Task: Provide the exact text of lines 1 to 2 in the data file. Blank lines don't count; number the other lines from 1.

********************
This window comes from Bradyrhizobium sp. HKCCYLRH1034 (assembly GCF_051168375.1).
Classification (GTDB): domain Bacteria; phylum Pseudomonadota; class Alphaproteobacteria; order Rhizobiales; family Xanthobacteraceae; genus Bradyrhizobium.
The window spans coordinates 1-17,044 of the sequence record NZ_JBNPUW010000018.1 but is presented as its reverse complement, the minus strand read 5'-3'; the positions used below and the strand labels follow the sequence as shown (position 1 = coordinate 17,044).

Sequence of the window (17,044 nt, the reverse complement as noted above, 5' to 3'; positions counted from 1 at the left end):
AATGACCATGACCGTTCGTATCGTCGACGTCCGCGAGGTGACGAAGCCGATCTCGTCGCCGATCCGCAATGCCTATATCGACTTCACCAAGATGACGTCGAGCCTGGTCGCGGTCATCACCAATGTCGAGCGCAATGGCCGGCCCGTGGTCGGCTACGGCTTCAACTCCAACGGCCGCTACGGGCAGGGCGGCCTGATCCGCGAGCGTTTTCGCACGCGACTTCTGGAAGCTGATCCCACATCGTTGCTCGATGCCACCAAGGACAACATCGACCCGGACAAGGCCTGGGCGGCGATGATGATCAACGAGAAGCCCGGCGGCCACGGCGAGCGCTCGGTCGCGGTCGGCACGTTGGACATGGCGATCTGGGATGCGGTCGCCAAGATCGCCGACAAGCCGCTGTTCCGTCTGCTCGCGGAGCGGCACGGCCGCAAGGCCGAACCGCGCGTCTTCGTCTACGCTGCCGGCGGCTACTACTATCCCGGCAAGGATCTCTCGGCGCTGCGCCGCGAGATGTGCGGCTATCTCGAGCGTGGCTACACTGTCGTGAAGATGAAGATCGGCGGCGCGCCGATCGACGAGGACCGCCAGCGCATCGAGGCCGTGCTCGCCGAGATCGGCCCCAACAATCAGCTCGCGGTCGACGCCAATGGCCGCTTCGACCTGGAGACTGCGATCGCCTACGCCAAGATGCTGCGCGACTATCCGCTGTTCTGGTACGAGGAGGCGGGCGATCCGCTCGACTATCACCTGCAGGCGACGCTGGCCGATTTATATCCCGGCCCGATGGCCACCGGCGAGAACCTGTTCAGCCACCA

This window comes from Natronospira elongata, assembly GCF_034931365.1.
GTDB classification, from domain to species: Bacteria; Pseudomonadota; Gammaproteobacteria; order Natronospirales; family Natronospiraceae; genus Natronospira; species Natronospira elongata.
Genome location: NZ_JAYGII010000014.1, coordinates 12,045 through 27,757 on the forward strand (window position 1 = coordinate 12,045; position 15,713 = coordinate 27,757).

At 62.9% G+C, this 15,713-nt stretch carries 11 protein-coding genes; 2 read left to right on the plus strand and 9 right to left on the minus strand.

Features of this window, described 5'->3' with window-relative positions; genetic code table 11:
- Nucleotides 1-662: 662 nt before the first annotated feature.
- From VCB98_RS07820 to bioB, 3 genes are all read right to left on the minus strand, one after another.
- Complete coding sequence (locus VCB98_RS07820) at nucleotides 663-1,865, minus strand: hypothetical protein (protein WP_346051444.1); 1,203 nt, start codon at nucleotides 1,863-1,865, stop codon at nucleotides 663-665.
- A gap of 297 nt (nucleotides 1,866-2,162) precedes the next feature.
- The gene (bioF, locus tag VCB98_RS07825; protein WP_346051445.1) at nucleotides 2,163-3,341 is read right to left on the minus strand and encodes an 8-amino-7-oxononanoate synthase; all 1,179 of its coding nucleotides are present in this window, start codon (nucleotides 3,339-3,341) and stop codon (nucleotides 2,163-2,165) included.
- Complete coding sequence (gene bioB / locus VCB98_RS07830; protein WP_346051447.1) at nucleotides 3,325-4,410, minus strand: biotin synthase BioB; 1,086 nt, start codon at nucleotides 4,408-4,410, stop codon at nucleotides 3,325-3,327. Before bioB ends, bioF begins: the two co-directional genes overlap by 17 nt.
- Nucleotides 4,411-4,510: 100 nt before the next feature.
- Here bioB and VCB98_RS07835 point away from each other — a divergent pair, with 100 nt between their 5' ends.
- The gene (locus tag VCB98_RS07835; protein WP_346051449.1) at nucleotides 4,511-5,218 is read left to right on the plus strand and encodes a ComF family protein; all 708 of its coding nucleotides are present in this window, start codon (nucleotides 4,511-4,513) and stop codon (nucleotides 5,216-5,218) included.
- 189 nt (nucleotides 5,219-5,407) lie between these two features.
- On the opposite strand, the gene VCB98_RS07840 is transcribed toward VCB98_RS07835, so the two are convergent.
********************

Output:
This window comes from Bradyrhizobium sp. HKCCYLRH1034 (assembly GCF_051168375.1).
Classification (GTDB): domain Bacteria; phylum Pseudomonadota; class Alphaproteobacteria; order Rhizobiales; family Xanthobacteraceae; genus Bradyrhizobium.